The Totally Unofficial CES 2019 Meta Awards

By Sam Rutherford on at

Every year, CES sets the stage for all the wild, wonderful, and boundary-pushing tech we expect to see later in the year. But sometimes, as cool as all those gadgets are, some of the most interesting things at CES are all the inane stunts, absurd observations, and oddly touching moments that happen away from the bright lights of the stage. So without further ado, I present to you the CES Meta Awards.

Most irritatingly inescapable presence: Google

Google just taking over everything. (Photo: Sam Rutherford/Gizmodo)

Photo: Sam Rutherford (Gizmodo)

Photo: Sam Rutherford (Gizmodo)

Photo: Sam Rutherford (Gizmodo)

Photo: Sam Rutherford (Gizmodo)

Photo: Sam Rutherford (Gizmodo)

Google has been showing up to CES for a little while now, but for CES 2019, Google said its investment was triple the size of what it did 2018, and it showed. Google blanketed Vegas across what had to be hundreds of billboards, branded the monorail and several buildings, and even brought back its ball pit/trivia game/vending machines alongside a mini-rollercoaster/funhouse it built in the LVCC’s central lot.

Unless you left Las Vegas entirely, there was no getting away from Google. It’s a little bit like real life.

Lamest way to participate at CES without attending: Apple

The hater’s billboard (Photo: Sam Rutherford/Gizmodo)

Like a kid too cool to slum it with the rest of the tech industry in Vegas, Apple never shows up to CES. But still, Apple thought it could get a mean jab in by way of a 50-foot tall ad. “What happens on your iPhone, stays on your iPhone.” Really? Oh, I guess all those photos from The Fappening that were ripped off of numerous iCloud accounts never happened then. OK, got it.

Best clouds: LG

LG had only the dankest clouds at its booth. (Photo: Sam Rutherford/Gizmodo)

A lot of really big tech booths often have a theme to them. This year, Samsung’s booth was designed to look like a smart mini-city, while Sony’s booth gave off the impression of a movie set. But for the longest time I couldn’t pin down LG’s motif, but then it dawned on me. Between all the gorgeous footage of clouds in LG’s curvy TV wall and the fluffy cloud LG used to prop up its award-winning devices, it all makes sense now. We get it LG, you vape.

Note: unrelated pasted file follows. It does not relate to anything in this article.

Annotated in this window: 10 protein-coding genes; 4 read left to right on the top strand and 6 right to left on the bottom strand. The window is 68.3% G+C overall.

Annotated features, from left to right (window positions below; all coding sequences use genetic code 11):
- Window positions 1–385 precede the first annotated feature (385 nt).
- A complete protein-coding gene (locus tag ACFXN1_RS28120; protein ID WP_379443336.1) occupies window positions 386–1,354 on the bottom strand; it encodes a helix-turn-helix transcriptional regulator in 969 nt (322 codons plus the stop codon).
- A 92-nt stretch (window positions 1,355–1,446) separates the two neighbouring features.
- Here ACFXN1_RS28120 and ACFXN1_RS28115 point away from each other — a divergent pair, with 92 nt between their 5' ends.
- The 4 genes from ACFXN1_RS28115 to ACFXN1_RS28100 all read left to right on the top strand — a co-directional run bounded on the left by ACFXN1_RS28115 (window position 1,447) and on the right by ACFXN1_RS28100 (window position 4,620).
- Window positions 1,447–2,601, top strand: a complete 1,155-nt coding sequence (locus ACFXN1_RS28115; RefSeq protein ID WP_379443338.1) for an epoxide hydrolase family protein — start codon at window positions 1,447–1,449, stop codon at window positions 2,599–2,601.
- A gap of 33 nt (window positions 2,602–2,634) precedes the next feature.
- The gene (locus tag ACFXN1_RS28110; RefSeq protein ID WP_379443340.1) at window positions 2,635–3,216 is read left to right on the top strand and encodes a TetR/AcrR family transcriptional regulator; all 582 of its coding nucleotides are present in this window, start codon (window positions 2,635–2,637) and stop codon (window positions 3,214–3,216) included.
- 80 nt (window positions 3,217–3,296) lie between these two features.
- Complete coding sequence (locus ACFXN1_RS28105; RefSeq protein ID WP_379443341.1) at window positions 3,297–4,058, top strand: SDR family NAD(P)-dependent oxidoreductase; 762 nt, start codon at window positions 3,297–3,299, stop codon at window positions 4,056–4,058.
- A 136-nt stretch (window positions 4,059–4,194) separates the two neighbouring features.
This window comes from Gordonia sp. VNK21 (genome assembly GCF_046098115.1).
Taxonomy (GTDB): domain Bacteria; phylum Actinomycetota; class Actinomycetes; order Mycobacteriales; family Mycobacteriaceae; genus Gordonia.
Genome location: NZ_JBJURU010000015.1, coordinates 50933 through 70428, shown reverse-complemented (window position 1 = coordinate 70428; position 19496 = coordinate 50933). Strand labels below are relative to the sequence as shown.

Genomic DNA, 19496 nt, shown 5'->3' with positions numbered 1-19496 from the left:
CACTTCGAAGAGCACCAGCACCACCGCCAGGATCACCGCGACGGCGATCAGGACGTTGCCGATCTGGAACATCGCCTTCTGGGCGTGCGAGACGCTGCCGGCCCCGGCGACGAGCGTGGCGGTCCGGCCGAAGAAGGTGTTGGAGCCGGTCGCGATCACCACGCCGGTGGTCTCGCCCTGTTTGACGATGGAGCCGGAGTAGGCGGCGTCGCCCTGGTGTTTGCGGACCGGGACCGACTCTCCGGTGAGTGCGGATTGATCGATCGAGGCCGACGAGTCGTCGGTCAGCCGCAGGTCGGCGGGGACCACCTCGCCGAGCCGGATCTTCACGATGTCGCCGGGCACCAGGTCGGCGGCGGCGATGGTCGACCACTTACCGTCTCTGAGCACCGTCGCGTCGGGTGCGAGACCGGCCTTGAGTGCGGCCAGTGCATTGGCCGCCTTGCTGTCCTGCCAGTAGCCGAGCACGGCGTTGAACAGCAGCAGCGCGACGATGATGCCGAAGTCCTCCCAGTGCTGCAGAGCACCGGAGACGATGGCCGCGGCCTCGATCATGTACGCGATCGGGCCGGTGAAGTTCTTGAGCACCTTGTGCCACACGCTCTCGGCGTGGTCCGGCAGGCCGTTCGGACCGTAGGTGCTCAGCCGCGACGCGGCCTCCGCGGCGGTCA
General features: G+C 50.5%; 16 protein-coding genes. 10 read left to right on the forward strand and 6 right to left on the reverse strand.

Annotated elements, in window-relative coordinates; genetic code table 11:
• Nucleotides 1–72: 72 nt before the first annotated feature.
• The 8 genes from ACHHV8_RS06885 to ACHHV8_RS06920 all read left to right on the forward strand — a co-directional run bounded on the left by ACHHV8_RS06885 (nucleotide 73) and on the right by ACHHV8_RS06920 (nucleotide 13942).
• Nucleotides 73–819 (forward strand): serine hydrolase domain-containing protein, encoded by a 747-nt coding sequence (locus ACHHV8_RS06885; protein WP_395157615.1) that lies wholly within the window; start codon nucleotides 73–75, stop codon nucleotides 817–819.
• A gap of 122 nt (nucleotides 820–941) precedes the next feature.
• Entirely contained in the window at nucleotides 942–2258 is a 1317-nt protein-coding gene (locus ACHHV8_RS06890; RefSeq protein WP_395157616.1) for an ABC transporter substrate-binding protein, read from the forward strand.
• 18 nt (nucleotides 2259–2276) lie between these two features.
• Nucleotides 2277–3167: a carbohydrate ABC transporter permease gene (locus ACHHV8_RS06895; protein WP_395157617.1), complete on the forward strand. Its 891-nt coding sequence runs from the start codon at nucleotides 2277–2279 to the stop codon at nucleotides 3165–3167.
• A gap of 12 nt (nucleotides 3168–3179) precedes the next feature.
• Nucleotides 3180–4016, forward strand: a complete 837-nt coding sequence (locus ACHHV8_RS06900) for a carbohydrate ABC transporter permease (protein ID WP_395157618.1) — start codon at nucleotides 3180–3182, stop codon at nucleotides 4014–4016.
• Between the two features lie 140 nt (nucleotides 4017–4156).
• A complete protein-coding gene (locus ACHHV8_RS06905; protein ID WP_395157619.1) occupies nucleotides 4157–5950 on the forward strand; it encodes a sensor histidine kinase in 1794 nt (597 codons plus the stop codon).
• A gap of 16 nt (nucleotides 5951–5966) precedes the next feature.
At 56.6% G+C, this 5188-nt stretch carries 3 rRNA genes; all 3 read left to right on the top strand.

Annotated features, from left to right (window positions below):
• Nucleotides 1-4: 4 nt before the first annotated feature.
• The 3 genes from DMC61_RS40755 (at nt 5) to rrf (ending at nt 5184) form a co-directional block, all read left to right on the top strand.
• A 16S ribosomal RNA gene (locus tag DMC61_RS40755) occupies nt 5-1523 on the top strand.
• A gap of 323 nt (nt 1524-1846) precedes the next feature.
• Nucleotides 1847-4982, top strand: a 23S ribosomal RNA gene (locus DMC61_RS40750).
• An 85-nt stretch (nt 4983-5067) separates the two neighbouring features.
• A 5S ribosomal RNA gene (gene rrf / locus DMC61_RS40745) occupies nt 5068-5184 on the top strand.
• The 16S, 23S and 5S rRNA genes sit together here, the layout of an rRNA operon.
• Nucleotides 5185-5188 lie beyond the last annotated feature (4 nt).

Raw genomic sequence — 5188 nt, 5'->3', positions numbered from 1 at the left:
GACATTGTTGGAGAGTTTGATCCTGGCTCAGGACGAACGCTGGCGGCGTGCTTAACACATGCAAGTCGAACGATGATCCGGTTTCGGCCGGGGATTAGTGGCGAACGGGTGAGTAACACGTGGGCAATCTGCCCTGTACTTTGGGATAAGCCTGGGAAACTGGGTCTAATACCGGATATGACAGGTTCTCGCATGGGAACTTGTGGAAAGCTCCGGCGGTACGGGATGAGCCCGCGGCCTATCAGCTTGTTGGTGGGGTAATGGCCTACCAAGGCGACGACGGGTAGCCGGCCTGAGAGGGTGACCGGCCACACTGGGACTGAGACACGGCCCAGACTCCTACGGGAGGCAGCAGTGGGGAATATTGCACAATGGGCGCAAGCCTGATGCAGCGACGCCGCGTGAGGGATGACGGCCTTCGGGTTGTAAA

Sleepiest people at CES: These two (Honourable mention: This Guy)

Photo: Sam Rutherford (Gizmodo)

I checked back in on this guy 10 minutes later and he was gone, so I imagine he just need a little quiet time. (Photo: Sam Rutherford/Gizmodo)

Originally this award was going to go to the guy I found sleeping in a darkened alley behind a booth in the very back of the second floor of South Hall, which is pretty much the farthest away you can get from civilisation while still being at the convention centre.

But the real winners ended up being these two, who somehow managed to saw some logs in the main corridor next to Central Hall despite the bright lights, thousands of attendees walking by, and numerous live stage shows hosted less than 30 feet away. No shame though, CES is super tiring, we feel you.

Thickest carpet: Haier

Shag can't touch the plush carpet in Haier’s booth. (Photo: Sam Rutherford/Gizmodo)

I’m not sure how it got started, but every year it seems like all the companies in the LVCC’s Central Hall run a secret competition to see which booth has the thickest carpets. Drifting from one display to another is like walking on a field of marshmallows, and while there were a lot of strong contenders such as Hisense, Alibaba, and others, Haier prevailed. Its nearly 2-inch thick padded mat was infinitely more comfortable than my hotel bed.

Silliest waste of space: This tribute to the Ozobot

What’s in the box? Oh, it’s just an Ozobot. (Photo: Sam Rutherford/Gizmodo)

Photo: Sam Rutherford (Gizmodo)

Berths at CES are expensive, and yet, this year it felt like there was more wasted space than usual, with the most fantastic example being this weird tribute to the Ozobot. It was like a mini CES hall of fame, with a comically undersized pedestal made to hold a tiny robot with a blurb detailing the Ozobot’s first appearance at the show back in 2014, all perched on a 500-square-foot plot with faux wood flooring. I’m not sure if this is CES’ way of pumping up the show or inspiring exhibitors to reach for greater heights, but I can’t help but think this whole display would have been just as effective packed inside a little display case somewhere.

Do you have categories you’d like to see next year like “Best Hospitality Spread” or “Most Annoying Robot Not Named Sophia?” Let us hear your ideas in the comments. 

Featured image: Sam Rutherford (Gizmodo)